Thursday, July 12, 2012

NSTAR's "Scorched Earth" approach to vegetation management heads toward Needham

So there I was in Tokyo trying to document local efforts to save beloved neighborhood trees from destruction in the name of public safety. Little did I know that when I came home I would find Needham locked in a similar conflict.

Instead of destroying trees in order to save neighborhoods from putative floods, NSTAR will be destroying trees in order to save neighborhoods from putative power outages. But both projects worsen the general quality of life in a community in exchange for preventing highly unlikely but highly destructive-if-they-happen catastrophes.

Part of me wants to take a distanced scholarly approach, comparing the way communities in Futakotamagawa and Needham respond to these environmental dilemmas. But I must say right now that I'm feeling like advising Needhamites to wrap their trees in banners shaming NSTAR... [UPDATE: Here's a Framingham response]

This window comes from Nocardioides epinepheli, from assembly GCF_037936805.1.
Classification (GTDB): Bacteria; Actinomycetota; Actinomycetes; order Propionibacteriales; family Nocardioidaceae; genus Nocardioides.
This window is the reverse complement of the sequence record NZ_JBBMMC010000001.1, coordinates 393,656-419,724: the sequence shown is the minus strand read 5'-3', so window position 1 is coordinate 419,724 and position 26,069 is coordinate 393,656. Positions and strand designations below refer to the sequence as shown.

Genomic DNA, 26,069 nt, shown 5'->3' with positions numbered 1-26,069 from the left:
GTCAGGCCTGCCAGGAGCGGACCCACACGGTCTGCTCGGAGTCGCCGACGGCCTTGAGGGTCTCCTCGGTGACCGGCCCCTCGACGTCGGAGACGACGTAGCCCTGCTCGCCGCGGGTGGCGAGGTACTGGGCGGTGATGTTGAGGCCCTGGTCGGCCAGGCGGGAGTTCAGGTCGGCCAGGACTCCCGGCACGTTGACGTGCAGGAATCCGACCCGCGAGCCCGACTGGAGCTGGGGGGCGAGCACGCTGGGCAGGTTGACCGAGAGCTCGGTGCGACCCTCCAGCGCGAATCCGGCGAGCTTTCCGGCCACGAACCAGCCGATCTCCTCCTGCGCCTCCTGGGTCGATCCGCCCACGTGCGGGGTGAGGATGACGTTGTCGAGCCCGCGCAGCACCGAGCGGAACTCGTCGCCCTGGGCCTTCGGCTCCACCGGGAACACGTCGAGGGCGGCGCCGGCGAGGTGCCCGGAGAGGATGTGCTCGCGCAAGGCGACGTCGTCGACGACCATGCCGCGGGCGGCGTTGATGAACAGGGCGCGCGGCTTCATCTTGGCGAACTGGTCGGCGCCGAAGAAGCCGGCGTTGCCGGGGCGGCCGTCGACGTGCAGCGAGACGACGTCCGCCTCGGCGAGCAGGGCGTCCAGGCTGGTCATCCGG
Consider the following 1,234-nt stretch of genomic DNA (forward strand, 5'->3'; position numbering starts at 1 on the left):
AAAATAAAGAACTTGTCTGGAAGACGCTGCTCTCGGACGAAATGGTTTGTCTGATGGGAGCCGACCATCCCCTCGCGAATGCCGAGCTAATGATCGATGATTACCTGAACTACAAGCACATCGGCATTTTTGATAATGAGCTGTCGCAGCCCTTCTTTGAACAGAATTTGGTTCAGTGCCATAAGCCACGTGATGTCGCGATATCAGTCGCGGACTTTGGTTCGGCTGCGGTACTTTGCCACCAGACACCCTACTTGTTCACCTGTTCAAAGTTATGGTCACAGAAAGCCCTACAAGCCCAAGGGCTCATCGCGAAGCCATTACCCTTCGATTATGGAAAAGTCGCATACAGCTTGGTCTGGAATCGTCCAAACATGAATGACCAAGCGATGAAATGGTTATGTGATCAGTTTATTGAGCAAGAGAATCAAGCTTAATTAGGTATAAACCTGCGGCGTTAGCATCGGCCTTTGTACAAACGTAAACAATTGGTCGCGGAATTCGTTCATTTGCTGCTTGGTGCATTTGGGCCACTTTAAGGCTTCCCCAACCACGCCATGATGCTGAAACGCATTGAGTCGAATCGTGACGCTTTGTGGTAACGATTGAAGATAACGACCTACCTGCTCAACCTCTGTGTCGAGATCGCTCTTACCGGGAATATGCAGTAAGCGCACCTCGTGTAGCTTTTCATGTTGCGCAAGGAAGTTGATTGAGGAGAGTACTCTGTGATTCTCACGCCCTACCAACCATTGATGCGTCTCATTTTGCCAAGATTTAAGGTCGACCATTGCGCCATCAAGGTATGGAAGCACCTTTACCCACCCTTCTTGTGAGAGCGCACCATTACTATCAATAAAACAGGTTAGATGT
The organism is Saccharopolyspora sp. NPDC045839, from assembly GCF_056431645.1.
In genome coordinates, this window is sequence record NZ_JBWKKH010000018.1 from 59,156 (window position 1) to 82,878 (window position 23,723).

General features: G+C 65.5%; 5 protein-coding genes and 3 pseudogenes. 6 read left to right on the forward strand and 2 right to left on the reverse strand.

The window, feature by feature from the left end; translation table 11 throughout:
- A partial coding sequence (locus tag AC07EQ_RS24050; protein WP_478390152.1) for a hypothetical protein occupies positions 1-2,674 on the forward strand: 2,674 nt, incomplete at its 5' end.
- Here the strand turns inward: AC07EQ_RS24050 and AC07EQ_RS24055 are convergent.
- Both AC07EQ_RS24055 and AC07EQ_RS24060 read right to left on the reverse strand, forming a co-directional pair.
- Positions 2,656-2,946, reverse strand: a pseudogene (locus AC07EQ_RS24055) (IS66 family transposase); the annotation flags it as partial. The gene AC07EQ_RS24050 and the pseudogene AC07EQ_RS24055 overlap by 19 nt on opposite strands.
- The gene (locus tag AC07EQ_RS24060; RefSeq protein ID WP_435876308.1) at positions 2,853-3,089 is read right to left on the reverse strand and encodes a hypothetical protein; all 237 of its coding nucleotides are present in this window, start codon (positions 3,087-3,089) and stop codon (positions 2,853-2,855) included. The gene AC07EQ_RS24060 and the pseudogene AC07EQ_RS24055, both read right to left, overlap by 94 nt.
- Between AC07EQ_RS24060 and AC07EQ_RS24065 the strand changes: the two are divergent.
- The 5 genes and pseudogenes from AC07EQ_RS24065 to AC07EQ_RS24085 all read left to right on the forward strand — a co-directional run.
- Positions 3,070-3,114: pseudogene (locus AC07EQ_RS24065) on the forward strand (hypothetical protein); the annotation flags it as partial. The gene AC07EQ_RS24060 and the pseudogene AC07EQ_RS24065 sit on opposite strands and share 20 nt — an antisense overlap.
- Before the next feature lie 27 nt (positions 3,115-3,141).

More to come as I learn more. I'm deeply concerned how this will impact trees around the power-lines at the Charles River Peninsula (see the easement map below).

Trees are, of course, not necessarily the be-all-and-end-all of a "natural" environment. The Charles River Peninsula would not be the grassland environment it is without substantial tree removal. Easements do often provide oases of shrub-land in otherwise heavily wooded areas. As in Futakotamagawa, the problem seems to be one of proportion--surely proper management does not require clear-cutting all trees within the 100 ft buffer NSTAR invokes. Unfortunately, reports from towns that have already experienced NSTAR's vegetation management are pretty grim

No comments: